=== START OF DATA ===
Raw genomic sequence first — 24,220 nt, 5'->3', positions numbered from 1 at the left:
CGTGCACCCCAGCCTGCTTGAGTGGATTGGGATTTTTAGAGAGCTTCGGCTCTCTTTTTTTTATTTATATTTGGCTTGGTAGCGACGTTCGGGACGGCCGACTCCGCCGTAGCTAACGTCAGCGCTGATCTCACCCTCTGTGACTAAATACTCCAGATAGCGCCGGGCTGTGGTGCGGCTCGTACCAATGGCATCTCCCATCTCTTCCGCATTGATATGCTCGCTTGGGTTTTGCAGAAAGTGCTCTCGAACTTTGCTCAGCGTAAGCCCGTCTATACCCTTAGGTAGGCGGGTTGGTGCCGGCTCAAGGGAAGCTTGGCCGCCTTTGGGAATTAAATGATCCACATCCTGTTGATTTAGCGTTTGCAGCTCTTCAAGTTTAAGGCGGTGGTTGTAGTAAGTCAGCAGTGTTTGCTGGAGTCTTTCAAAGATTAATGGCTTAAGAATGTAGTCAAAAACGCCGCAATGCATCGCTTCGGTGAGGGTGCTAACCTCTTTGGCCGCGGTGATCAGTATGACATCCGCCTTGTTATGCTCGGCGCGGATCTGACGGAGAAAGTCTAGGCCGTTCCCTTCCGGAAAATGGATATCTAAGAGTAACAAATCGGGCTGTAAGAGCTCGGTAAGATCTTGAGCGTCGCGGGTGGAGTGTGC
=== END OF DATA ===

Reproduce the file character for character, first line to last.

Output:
Raw genomic sequence first — 24,220 nt, 5'->3', positions numbered from 1 at the left:
CGTGCACCCCAGCCTGCTTGAGTGGATTGGGATTTTTAGAGAGCTTCGGCTCTCTTTTTTTTATTTATATTTGGCTTGGTAGCGACGTTCGGGACGGCCGACTCCGCCGTAGCTAACGTCAGCGCTGATCTCACCCTCTGTGACTAAATACTCCAGATAGCGCCGGGCTGTGGTGCGGCTCGTACCAATGGCATCTCCCATCTCTTCCGCATTGATATGCTCGCTTGGGTTTTGCAGAAAGTGCTCTCGAACTTTGCTCAGCGTAAGCCCGTCTATACCCTTAGGTAGGCGGGTTGGTGCCGGCTCAAGGGAAGCTTGGCCGCCTTTGGGAATTAAATGATCCACATCCTGTTGATTTAGCGTTTGCAGCTCTTCAAGTTTAAGGCGGTGGTTGTAGTAAGTCAGCAGTGTTTGCTGGAGTCTTTCAAAGATTAATGGCTTAAGAATGTAGTCAAAAACGCCGCAATGCATCGCTTCGGTGAGGGTGCTAACCTCTTTGGCCGCGGTGATCAGTATGACATCCGCCTTGTTATGCTCGGCGCGGATCTGACGGAGAAAGTCTAGGCCGTTCCCTTCCGGAAAATGGATATCTAAGAGTAACAAATCGGGCTGTAAGAGCTCGGTAAGATCTTGAGCGTCGCGGGTGGAGTGTGC